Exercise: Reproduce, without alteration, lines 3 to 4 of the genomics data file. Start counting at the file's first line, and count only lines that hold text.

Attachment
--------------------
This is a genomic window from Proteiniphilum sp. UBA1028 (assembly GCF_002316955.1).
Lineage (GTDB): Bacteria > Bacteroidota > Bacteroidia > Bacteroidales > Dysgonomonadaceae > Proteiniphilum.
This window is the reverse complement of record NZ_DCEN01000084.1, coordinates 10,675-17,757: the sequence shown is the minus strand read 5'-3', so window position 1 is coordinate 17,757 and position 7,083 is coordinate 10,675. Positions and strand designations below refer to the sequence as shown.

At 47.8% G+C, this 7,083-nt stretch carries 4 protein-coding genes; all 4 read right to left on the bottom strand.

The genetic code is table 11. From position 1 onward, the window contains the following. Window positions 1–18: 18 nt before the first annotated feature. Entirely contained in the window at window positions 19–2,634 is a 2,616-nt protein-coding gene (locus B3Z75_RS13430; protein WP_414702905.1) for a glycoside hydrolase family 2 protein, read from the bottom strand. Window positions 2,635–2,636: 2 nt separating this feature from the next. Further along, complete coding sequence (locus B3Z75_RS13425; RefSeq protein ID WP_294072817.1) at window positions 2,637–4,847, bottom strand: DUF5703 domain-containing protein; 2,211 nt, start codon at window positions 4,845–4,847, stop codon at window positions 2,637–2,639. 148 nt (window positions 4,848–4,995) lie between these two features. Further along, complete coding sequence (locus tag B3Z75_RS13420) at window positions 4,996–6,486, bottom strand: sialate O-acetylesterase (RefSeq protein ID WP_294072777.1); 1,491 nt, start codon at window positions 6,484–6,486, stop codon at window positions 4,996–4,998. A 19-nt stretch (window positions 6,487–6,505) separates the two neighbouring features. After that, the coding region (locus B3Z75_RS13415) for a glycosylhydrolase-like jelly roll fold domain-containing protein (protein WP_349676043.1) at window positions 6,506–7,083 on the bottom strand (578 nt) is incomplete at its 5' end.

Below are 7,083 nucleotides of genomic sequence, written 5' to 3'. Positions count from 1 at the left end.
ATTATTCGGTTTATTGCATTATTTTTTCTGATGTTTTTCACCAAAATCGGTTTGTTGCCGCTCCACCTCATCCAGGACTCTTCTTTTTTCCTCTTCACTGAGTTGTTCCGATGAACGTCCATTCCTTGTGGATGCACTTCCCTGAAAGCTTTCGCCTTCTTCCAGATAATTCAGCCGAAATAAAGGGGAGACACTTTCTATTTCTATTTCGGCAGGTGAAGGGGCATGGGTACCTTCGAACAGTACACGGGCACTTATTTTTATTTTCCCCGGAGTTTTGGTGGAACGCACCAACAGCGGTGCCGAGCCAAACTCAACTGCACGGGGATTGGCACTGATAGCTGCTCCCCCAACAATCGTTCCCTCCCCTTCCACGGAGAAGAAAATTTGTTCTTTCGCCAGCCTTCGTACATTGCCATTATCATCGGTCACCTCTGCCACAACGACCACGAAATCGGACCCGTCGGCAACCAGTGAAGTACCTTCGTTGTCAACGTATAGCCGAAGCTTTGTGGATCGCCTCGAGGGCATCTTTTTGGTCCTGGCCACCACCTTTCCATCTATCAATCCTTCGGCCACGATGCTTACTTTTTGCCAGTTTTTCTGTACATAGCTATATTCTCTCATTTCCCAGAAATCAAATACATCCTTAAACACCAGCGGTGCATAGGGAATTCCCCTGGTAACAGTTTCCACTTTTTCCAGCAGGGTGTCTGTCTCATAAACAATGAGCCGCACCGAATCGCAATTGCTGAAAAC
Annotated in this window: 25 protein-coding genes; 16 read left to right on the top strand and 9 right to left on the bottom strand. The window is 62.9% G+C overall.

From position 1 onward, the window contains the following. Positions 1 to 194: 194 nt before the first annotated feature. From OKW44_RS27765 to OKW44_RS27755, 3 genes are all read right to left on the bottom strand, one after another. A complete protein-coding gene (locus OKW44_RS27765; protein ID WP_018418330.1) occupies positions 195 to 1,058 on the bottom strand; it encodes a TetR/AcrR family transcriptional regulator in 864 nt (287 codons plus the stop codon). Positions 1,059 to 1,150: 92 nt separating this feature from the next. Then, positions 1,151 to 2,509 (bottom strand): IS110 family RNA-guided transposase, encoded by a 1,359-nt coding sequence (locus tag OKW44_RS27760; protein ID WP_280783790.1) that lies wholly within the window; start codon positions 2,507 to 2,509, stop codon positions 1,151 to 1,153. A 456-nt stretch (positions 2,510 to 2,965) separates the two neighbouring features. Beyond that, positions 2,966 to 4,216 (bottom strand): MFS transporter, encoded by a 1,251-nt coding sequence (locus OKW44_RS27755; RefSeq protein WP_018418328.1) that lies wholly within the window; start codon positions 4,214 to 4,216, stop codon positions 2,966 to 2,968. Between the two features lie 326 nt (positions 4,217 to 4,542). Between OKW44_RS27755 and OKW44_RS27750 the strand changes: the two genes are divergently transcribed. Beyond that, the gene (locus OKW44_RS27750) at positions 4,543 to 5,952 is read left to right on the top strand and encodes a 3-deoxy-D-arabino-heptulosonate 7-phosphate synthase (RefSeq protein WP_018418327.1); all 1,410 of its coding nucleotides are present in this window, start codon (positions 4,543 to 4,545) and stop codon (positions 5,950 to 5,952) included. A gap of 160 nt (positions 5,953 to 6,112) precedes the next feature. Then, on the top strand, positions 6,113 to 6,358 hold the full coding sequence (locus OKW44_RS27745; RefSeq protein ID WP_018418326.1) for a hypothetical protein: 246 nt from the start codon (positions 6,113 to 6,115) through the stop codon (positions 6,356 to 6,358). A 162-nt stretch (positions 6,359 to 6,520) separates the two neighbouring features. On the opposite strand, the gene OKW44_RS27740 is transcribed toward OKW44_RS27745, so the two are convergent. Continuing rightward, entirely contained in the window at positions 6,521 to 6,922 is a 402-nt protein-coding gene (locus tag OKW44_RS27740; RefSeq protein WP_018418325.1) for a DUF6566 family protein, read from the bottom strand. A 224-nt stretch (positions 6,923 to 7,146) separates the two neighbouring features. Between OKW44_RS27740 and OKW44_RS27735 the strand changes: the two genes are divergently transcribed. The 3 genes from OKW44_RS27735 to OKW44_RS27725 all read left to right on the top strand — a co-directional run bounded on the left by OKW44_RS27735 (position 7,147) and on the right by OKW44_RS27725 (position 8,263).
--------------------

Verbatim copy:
This window is the reverse complement of record NZ_DCEN01000084.1, coordinates 10,675-17,757: the sequence shown is the minus strand read 5'-3', so window position 1 is coordinate 17,757 and position 7,083 is coordinate 10,675. Positions and strand designations below refer to the sequence as shown.

At 47.8% G+C, this 7,083-nt stretch carries 4 protein-coding genes; all 4 read right to left on the bottom strand.